In the United States, accreditation is a non-governmental, peer-review process that assures the quality of the postsecondary education students receive. Educational institutions or programs volunteer to undergo this review periodically to determine if certain criteria are being met.

It is important to understand, however, that accreditation is not a ranking system. It is simply assurance that a program or institution meets established quality standards.
 
There are two types of accreditation: institutional and specialized.
 
  • Institutional accreditation evaluates overall institutional quality. One form of institutional accreditation is regional accreditation of colleges and universities.
  • Specialized accreditation examines specific programs of study, rather than an institution as a whole. This type of accreditation is granted to specific programs at specific levels. Architecture, nursing, law, medicine, and engineering programs are often evaluated through specialized accreditation.

ABET, Inc. is responsible for the specialized accreditation of educational programs in applied science, computing, engineering, and technology.

Oregon State University

The Northwest Commission on Colleges and Universities (NWCCU) provides institutional accreditation for Oregon State University.

College of Engineering
School of Nuclear Science and Engineering

ABET, Inc. provides specialized accreditation for the following programs in the College of Engineering's School of Nuclear Science and Engineering.

The programs below are accredited by the Engineering Accreditation Commission of ABET, 111 Market Place, Suite 1050, Baltimore, MD 21202-4012, telephone: (410) 347-7700.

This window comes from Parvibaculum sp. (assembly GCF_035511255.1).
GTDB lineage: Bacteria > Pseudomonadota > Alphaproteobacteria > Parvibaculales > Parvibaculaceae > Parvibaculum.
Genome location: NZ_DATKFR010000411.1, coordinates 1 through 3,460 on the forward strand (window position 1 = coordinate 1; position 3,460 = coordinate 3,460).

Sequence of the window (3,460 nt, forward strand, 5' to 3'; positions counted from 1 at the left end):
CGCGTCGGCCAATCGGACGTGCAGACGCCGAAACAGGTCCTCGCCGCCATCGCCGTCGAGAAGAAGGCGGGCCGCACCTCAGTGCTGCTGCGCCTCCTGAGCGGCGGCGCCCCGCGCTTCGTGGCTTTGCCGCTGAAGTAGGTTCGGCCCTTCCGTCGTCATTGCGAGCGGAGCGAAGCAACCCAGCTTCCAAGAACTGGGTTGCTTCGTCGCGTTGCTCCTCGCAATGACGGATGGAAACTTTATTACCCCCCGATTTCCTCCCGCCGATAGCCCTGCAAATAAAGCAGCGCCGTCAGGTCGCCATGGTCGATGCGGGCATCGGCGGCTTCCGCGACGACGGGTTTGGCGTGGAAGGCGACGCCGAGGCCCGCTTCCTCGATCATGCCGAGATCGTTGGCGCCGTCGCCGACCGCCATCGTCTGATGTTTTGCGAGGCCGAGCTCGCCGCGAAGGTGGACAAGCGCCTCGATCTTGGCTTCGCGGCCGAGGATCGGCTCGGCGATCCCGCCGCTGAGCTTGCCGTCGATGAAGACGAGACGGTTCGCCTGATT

• Nuclear Engineering

The program below is accredited by the Applied Science Accreditation Commission of ABET, 111 Market Place, Suite 1050, Baltimore, MD 21202-4012, telephone: (410) 347-7700.

  • Radiation Health Physics

ABET Student Outcomes

Nuclear Engineering

  1. An ability to identify, formulate, and solve complex engineering problems by applying principles of engineering, science, and mathematics.
  2. An ability to apply engineering design to produce solutions that meet specified needs with consideration of public health, safety, and welfare, as well as global, cultural, social, environmental, and economic factors.
  3. An ability to communicate effectively with a range of audiences.
  4. An ability to recognize ethical and professional responsibilities in engineering situations and make informed judgments, which must consider the impact of engineering solutions in global, economic, environmental, and societal contexts.
  5. An ability to function effectively on a team whose members together provide leadership, create a collaborative and inclusive environment, establish goals, plan tasks, and meet objectives.
  6. An ability to develop and conduct appropriate experimentation, analyze and interpret data, and use engineering judgment to draw conclusions.
  7.  An ability to acquire and apply new knowledge as needed, using appropriate learning strategies.

Nuclear engineering program specific outcomes:

  • NE1 Ability to apply knowledge of atomic and nuclear physics to nuclear and radiological systems and processes
  • NE2 Ability to apply knowledge of transport and interaction of radiation with matter to nuclear and radiation processes
  • NE3 Ability to measure nuclear and radiation processes
  • NE4 Ability to work professionally in one or more of the nuclear or radiological fields of specialization

Radiation Health Physics

  1. An ability to identify, formulate, and solve broadly defined technical or scientific problems by applying knowledge of mathematics and science and/or technical topics to areas relevant to the discipline.
  2. An ability to formulate or design a system, process, procedure or program to meet desired needs.